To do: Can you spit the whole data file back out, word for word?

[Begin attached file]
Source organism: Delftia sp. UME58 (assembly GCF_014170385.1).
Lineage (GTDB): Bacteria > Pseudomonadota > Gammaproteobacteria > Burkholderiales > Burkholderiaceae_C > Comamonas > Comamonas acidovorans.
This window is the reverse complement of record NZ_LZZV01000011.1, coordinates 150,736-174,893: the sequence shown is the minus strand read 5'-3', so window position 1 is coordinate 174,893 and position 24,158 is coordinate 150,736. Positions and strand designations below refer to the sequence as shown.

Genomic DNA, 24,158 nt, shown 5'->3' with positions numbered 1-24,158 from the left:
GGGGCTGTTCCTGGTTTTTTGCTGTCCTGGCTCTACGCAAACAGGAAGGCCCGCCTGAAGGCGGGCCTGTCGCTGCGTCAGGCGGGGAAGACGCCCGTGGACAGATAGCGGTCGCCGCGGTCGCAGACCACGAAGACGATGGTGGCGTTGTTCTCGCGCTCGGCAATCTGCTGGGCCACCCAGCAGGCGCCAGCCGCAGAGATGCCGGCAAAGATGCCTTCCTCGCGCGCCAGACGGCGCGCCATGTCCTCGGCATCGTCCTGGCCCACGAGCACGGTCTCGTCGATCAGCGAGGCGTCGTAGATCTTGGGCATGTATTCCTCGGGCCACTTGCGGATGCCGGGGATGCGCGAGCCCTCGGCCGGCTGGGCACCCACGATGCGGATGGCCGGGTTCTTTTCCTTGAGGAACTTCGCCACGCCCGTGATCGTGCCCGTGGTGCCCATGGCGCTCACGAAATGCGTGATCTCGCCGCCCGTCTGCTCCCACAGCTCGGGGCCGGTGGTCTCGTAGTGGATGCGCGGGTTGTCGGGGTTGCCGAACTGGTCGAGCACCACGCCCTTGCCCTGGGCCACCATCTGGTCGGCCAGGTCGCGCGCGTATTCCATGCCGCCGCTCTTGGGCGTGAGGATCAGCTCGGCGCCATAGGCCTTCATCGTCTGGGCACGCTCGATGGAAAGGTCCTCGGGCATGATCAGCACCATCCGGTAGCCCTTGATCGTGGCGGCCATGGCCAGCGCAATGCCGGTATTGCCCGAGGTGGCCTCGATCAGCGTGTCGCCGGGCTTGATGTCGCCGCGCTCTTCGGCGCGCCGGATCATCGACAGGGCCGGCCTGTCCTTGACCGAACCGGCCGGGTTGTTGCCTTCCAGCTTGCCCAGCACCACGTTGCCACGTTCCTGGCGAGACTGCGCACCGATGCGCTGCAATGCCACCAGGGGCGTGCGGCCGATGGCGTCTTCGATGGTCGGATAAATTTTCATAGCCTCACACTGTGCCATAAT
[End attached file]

Source organism: Delftia sp. UME58 (assembly GCF_014170385.1).
Lineage (GTDB): Bacteria > Pseudomonadota > Gammaproteobacteria > Burkholderiales > Burkholderiaceae_C > Comamonas > Comamonas acidovorans.
This window is the reverse complement of record NZ_LZZV01000011.1, coordinates 150,736-174,893: the sequence shown is the minus strand read 5'-3', so window position 1 is coordinate 174,893 and position 24,158 is coordinate 150,736. Positions and strand designations below refer to the sequence as shown.

Genomic DNA, 24,158 nt, shown 5'->3' with positions numbered 1-24,158 from the left:
GGGGCTGTTCCTGGTTTTTTGCTGTCCTGGCTCTACGCAAACAGGAAGGCCCGCCTGAAGGCGGGCCTGTCGCTGCGTCAGGCGGGGAAGACGCCCGTGGACAGATAGCGGTCGCCGCGGTCGCAGACCACGAAGACGATGGTGGCGTTGTTCTCGCGCTCGGCAATCTGCTGGGCCACCCAGCAGGCGCCAGCCGCAGAGATGCCGGCAAAGATGCCTTCCTCGCGCGCCAGACGGCGCGCCATGTCCTCGGCATCGTCCTGGCCCACGAGCACGGTCTCGTCGATCAGCGAGGCGTCGTAGATCTTGGGCATGTATTCCTCGGGCCACTTGCGGATGCCGGGGATGCGCGAGCCCTCGGCCGGCTGGGCACCCACGATGCGGATGGCCGGGTTCTTTTCCTTGAGGAACTTCGCCACGCCCGTGATCGTGCCCGTGGTGCCCATGGCGCTCACGAAATGCGTGATCTCGCCGCCCGTCTGCTCCCACAGCTCGGGGCCGGTGGTCTCGTAGTGGATGCGCGGGTTGTCGGGGTTGCCGAACTGGTCGAGCACCACGCCCTTGCCCTGGGCCACCATCTGGTCGGCCAGGTCGCGCGCGTATTCCATGCCGCCGCTCTTGGGCGTGAGGATCAGCTCGGCGCCATAGGCCTTCATCGTCTGGGCACGCTCGATGGAAAGGTCCTCGGGCATGATCAGCACCATCCGGTAGCCCTTGATCGTGGCGGCCATGGCCAGCGCAATGCCGGTATTGCCCGAGGTGGCCTCGATCAGCGTGTCGCCGGGCTTGATGTCGCCGCGCTCTTCGGCGCGCCGGATCATCGACAGGGCCGGCCTGTCCTTGACCGAACCGGCCGGGTTGTTGCCTTCCAGCTTGCCCAGCACCACGTTGCCACGTTCCTGGCGAGACTGCGCACCGATGCGCTGCAATGCCACCAGGGGCGTGCGGCCGATGGCGTCTTCGATGGTCGGATAAATTTTCATAGCCTCACACTGTGCCATAAT